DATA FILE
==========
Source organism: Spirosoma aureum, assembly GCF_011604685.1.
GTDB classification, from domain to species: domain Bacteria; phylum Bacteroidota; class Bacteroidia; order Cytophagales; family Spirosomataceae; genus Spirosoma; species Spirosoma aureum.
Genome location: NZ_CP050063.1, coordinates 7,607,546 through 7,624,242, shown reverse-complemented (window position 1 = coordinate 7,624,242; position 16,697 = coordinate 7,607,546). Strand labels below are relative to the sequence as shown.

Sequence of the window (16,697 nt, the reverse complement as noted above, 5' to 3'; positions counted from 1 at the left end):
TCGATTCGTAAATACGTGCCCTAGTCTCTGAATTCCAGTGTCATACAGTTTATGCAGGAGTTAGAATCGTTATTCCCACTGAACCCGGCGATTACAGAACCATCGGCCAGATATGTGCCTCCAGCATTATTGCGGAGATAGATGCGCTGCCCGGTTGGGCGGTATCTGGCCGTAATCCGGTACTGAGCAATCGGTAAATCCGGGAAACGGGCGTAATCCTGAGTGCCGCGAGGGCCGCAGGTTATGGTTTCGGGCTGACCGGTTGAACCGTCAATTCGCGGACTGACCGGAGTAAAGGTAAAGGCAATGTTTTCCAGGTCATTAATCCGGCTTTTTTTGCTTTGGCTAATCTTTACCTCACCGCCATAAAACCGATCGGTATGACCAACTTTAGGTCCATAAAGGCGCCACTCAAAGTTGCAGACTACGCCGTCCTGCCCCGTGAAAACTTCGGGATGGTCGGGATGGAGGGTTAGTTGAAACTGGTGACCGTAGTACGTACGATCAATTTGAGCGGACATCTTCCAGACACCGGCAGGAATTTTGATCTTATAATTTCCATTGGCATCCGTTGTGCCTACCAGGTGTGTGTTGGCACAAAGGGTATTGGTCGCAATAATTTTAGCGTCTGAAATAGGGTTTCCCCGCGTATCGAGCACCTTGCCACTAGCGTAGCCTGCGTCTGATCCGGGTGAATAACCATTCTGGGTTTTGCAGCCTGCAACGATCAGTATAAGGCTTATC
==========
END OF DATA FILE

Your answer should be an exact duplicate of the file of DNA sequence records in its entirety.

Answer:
Source organism: Spirosoma aureum, assembly GCF_011604685.1.
GTDB classification, from domain to species: domain Bacteria; phylum Bacteroidota; class Bacteroidia; order Cytophagales; family Spirosomataceae; genus Spirosoma; species Spirosoma aureum.
Genome location: NZ_CP050063.1, coordinates 7,607,546 through 7,624,242, shown reverse-complemented (window position 1 = coordinate 7,624,242; position 16,697 = coordinate 7,607,546). Strand labels below are relative to the sequence as shown.

Sequence of the window (16,697 nt, the reverse complement as noted above, 5' to 3'; positions counted from 1 at the left end):
TCGATTCGTAAATACGTGCCCTAGTCTCTGAATTCCAGTGTCATACAGTTTATGCAGGAGTTAGAATCGTTATTCCCACTGAACCCGGCGATTACAGAACCATCGGCCAGATATGTGCCTCCAGCATTATTGCGGAGATAGATGCGCTGCCCGGTTGGGCGGTATCTGGCCGTAATCCGGTACTGAGCAATCGGTAAATCCGGGAAACGGGCGTAATCCTGAGTGCCGCGAGGGCCGCAGGTTATGGTTTCGGGCTGACCGGTTGAACCGTCAATTCGCGGACTGACCGGAGTAAAGGTAAAGGCAATGTTTTCCAGGTCATTAATCCGGCTTTTTTTGCTTTGGCTAATCTTTACCTCACCGCCATAAAACCGATCGGTATGACCAACTTTAGGTCCATAAAGGCGCCACTCAAAGTTGCAGACTACGCCGTCCTGCCCCGTGAAAACTTCGGGATGGTCGGGATGGAGGGTTAGTTGAAACTGGTGACCGTAGTACGTACGATCAATTTGAGCGGACATCTTCCAGACACCGGCAGGAATTTTGATCTTATAATTTCCATTGGCATCCGTTGTGCCTACCAGGTGTGTGTTGGCACAAAGGGTATTGGTCGCAATAATTTTAGCGTCTGAAATAGGGTTTCCCCGCGTATCGAGCACCTTGCCACTAGCGTAGCCTGCGTCTGATCCGGGTGAATAACCATTCTGGGTTTTGCAGCCTGCAACGATCAGTATAAGGCTTATC